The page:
The World Cup brings out a sense of unity in people that is truly unique. For a few weeks every four years, football lovers from around the globe sit side-by-side to appreciate the "beautiful game", marvelling together at the play on the field and the electric atmosphere in the host country.
At the moment in Brazil, people are carrying their smartphones with them everywhere– from inside the stadium during matches to the samba club dance-floor for their victory celebrations – and are eager to share their experiences with other attendees around the country as well as their friends and family back home.
This year's World Cup is being covered by established 3G/4G mobile networks and Near Field Communication (NFC) mobile payment technology, allowing fans to communicate their thoughts and emotions with a huge number of people at once.
Brazil is hosting millions of socially empowered people who are no doubt constantly "checking in" on Facebook and FourSquare, updating their Twitter statuses, and sharing photos and videos on Instagram both during games themselves and whilst exploring the sights and sounds of Brazil.
Mobile services pushed to their limit
This puts significantly increased demand on bandwidth in a part of the world that is already densely populated, making the task of tracking consumer sentiment exceptionally complex.
Businesses that can analyse and react to this immense volume of data signals flying around the country will be far better placed to forecast consumer demand and to quickly adapt their supply chains to accommodate the attitudes and buying habits of fans on the ground.
As the tournament picks up steam and the pool of contenders continues to shrink, companies will need to be extremely agile if they want to supply those fans looking to support a new side once their national team is eliminated.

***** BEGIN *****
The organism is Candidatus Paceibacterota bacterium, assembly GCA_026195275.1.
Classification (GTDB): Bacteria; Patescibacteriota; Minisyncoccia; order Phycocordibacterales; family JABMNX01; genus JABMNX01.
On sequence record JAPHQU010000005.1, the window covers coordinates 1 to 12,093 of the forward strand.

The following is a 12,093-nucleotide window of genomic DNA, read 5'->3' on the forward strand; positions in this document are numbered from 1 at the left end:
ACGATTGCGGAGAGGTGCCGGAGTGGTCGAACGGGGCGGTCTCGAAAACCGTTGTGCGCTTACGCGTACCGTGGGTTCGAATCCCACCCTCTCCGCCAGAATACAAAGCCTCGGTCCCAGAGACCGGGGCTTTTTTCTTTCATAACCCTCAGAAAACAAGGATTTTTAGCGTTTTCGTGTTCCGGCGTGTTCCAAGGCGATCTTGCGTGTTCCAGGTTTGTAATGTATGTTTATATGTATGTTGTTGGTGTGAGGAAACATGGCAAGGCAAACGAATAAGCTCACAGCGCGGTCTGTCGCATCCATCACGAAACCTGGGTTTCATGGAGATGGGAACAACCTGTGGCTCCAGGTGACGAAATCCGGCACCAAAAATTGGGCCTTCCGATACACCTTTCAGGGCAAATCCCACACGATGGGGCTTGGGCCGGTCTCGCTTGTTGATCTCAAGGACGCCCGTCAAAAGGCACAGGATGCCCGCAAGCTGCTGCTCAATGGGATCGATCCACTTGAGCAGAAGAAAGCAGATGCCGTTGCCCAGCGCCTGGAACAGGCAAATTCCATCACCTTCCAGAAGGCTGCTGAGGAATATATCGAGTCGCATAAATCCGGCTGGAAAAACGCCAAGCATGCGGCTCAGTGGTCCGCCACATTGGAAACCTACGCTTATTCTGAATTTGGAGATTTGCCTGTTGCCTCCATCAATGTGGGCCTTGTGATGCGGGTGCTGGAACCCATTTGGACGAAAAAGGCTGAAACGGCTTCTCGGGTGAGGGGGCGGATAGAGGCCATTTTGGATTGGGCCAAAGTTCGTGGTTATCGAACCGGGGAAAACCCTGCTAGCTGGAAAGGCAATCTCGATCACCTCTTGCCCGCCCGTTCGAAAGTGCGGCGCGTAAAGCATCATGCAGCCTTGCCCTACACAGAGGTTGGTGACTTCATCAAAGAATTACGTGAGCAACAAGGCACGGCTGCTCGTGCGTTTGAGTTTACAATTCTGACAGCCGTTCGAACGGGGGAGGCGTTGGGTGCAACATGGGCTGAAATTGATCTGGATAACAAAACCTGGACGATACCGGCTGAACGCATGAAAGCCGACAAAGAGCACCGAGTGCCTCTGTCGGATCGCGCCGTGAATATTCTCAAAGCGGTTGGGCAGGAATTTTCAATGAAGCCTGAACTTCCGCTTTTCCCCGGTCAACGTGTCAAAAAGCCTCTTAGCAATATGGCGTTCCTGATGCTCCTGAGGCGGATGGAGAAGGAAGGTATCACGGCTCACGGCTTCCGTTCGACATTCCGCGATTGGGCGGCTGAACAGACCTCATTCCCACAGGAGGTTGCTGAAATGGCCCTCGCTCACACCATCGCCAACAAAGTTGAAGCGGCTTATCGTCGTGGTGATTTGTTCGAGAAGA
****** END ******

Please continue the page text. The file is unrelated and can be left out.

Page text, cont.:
Running efficient and empowered supply chains will also help businesses ensure they can catch wind of unpredictable trends before their competitors can react.
The "Vuvuzela effect"
For example, if the "Vuvuzela effect" that swept South Africa during the last World Cup is reignited in Brazil, vendors could quickly ride a wave of fan engagement by stocking up on traditional Brazilian musical instruments and helping the local faithful fill the stands of Maracanã stadium with the sounds of their home country.
Of course, whilst it's important for companies to allow for a degree of flexibility in the supply chain, they must beware of relying too heavily on real-time reactions.
Accurate strategies developed as a result of advanced planning and forecasting in the weeks before the tournament can help them counter the threat posed by the new and potentially untested infrastructure in the stadia.
All it would take would be for the local mobile network to collapse under the high pressure it is expected to endure over the next weeks for companies to be left running blind on what will arguably be their largest annual sales opportunity of the year – and that's something that none of them wants to contemplate.
- Dominic Regan is Senior Director of EMEA Supply Chain Applications at Oracle. Check out part one of our World Cup series with Regan here and stay tuned for part three coming soon.
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